CS250 Symbolic Computation
Fall 1999


Instructor: Christino Tamon
Lectures: MWF 3-4pm SC162
Office hours: MW 2-3pm, 4-5pm and F 2-3pm SC373
Capacity: 60
Syllabus: A course that introduces symbolic computation and functional programming. Topics covered include building abstractions with procedures and with data (recursion, higher-order procedures, compound and hierarchical data) and controlling interactions (generic operations, modularity, objects, infinite data structures, self-describing data). Students will be introduced to symbolic computation using Scheme.
Text: Max Hailperin, Barbara Kaiser and Karl Knight. Concrete Abstractions. ITP, 1999.
Recommended texts:
  1. Daniel P. Friedman and Matthias Felleisen. The Little Schemer. The MIT Press, 4th edition, 1996.
  2. Daniel P. Friedman and Matthias Felleisen. The Seasoned Schemer. The MIT Press, 1996.
    Other references: Harold Abelson, Jay Sussman and Julie Sussman. Structure and Interpretation of Computer Programs. MIT Press, 2nd edition, 1996.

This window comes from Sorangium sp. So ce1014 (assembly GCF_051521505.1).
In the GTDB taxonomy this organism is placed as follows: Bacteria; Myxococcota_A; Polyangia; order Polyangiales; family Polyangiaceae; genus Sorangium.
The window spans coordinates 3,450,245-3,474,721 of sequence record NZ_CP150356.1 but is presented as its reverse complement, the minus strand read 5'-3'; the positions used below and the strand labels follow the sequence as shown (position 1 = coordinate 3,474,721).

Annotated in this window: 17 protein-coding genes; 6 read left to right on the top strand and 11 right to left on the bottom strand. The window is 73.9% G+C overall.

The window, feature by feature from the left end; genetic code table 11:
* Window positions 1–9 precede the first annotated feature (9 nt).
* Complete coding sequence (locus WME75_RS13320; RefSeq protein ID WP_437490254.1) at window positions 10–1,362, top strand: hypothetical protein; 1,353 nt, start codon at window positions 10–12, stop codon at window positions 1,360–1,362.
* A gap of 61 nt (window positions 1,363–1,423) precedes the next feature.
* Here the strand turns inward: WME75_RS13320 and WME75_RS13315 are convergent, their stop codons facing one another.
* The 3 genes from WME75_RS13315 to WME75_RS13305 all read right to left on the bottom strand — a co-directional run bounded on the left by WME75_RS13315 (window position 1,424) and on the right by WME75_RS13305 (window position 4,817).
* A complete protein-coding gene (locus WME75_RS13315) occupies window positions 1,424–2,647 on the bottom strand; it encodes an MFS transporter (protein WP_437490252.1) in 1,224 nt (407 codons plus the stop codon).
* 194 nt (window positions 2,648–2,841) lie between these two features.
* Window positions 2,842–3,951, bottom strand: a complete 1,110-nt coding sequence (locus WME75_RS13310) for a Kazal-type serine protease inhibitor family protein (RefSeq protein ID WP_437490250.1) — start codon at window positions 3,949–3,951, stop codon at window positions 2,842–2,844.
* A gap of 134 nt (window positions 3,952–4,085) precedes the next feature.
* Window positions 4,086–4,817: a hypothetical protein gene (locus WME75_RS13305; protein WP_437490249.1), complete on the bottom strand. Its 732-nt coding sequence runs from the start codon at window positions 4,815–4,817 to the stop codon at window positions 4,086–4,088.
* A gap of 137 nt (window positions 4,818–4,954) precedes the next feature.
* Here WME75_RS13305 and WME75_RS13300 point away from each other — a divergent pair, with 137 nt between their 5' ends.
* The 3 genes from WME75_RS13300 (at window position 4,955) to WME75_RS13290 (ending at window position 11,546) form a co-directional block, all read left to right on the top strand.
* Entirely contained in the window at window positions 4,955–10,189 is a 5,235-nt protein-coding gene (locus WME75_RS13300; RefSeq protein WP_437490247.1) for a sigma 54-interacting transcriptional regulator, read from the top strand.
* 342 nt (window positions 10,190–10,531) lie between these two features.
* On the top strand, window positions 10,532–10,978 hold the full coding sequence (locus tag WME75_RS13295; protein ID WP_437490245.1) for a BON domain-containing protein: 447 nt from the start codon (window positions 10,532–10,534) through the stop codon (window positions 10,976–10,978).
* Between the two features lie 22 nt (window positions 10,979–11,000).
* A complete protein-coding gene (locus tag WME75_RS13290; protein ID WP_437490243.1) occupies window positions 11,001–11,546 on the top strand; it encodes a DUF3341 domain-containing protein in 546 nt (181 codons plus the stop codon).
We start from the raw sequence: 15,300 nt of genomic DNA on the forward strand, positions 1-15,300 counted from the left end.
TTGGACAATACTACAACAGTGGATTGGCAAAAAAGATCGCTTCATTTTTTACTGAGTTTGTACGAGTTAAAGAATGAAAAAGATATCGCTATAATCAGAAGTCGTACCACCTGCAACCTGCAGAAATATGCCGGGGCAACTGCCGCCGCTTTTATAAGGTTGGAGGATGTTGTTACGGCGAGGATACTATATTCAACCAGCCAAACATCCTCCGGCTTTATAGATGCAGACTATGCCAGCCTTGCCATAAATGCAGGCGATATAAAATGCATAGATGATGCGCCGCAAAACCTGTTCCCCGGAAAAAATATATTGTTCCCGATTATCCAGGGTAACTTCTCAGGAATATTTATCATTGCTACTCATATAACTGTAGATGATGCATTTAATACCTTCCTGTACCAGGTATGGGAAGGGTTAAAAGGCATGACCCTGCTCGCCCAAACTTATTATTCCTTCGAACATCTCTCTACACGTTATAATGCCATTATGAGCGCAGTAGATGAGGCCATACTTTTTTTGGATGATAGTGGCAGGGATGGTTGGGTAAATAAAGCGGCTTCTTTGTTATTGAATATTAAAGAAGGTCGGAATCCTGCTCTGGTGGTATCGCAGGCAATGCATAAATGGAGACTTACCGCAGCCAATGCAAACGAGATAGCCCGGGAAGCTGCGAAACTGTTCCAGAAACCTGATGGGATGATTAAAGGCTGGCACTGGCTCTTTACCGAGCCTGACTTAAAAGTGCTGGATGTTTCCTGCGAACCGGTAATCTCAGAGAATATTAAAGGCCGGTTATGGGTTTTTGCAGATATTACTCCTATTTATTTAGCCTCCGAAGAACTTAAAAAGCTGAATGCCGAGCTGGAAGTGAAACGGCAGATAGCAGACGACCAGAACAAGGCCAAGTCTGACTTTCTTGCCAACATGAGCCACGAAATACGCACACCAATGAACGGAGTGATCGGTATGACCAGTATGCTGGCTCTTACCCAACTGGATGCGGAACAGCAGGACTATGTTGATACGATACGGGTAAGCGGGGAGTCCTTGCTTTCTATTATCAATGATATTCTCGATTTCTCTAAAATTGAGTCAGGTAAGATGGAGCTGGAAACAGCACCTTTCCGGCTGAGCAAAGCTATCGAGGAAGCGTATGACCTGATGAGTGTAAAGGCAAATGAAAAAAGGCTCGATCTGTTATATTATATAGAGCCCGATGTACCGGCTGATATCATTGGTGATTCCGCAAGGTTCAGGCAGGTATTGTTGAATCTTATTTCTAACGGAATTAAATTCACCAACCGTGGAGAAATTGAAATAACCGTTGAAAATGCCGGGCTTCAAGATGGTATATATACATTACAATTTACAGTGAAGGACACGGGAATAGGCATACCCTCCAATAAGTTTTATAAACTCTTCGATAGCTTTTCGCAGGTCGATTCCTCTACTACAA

Grading scheme:
    • Final exam: 40%
    • Midterm exam: 20%
    • Assignments and quizzes: 40%

    Course Plan: In this course we will study functional programming. In the two previous introductory courses, CS141 and CS142, we studied a particular type of programming paradigm called imperative or procedural programming. The functional paradigm differs from the imperative paradigm in the way one views computation. The imperative style treats computation as operations performed on state variables whereas the functional style treats computation as functions operating on values. Benefits of the functional approach, among others, are the clean and direct approach to program design without introducing unnecessary side-effects. Typical well-written functional programs are easier to understand, simpler to debug, and have a simple proof of correctness. Recursion and higher-order functions will play an important role in our exploration of symbolic computation in functional programming. Other topics include streams (infinite list structure) and generic procedures. This course will use a language called Scheme, a dialect of Lisp, as an example of a functional programming language. Some of the assignments will deal with applications in machine learning and related areas.

    Links

    • Basic UNIX and vi tutorial (under construction).
    • MIT Scheme